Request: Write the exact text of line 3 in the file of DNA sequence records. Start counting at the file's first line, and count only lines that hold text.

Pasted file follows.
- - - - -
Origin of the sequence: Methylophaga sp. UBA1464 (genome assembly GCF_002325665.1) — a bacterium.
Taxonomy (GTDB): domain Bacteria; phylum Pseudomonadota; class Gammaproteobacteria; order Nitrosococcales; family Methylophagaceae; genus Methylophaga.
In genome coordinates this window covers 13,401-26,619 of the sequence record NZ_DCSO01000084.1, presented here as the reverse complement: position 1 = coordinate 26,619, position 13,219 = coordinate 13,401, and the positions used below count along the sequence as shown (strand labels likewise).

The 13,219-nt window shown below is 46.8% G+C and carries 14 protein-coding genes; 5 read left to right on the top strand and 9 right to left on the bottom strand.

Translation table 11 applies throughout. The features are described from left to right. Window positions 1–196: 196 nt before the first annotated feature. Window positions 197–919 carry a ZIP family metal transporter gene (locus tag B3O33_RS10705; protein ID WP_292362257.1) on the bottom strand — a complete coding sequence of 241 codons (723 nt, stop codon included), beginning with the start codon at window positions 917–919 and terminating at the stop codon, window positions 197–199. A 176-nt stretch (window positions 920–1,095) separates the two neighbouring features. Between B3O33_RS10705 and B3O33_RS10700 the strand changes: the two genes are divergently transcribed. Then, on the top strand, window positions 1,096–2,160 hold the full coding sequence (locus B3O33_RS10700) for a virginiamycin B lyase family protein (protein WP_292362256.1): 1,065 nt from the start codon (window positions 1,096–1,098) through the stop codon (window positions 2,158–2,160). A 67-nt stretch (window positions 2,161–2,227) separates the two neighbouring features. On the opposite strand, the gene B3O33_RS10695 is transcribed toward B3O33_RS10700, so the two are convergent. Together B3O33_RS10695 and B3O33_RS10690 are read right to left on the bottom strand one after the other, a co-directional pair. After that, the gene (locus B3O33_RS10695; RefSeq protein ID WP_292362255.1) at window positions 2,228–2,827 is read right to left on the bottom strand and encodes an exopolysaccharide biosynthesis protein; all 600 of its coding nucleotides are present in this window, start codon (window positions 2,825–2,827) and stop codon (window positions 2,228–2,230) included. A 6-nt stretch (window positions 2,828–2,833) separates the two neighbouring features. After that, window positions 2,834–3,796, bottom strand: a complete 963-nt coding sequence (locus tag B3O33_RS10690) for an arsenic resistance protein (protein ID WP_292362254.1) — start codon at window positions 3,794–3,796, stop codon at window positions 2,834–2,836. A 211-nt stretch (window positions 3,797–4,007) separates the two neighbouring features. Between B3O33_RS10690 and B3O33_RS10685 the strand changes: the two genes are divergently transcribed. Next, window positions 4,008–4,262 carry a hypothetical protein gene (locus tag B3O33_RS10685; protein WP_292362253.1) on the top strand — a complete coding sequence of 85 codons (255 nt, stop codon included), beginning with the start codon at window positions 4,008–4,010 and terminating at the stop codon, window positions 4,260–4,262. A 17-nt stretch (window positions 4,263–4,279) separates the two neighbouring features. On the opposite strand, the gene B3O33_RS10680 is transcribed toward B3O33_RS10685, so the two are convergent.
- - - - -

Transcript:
In genome coordinates this window covers 13,401-26,619 of the sequence record NZ_DCSO01000084.1, presented here as the reverse complement: position 1 = coordinate 26,619, position 13,219 = coordinate 13,401, and the positions used below count along the sequence as shown (strand labels likewise).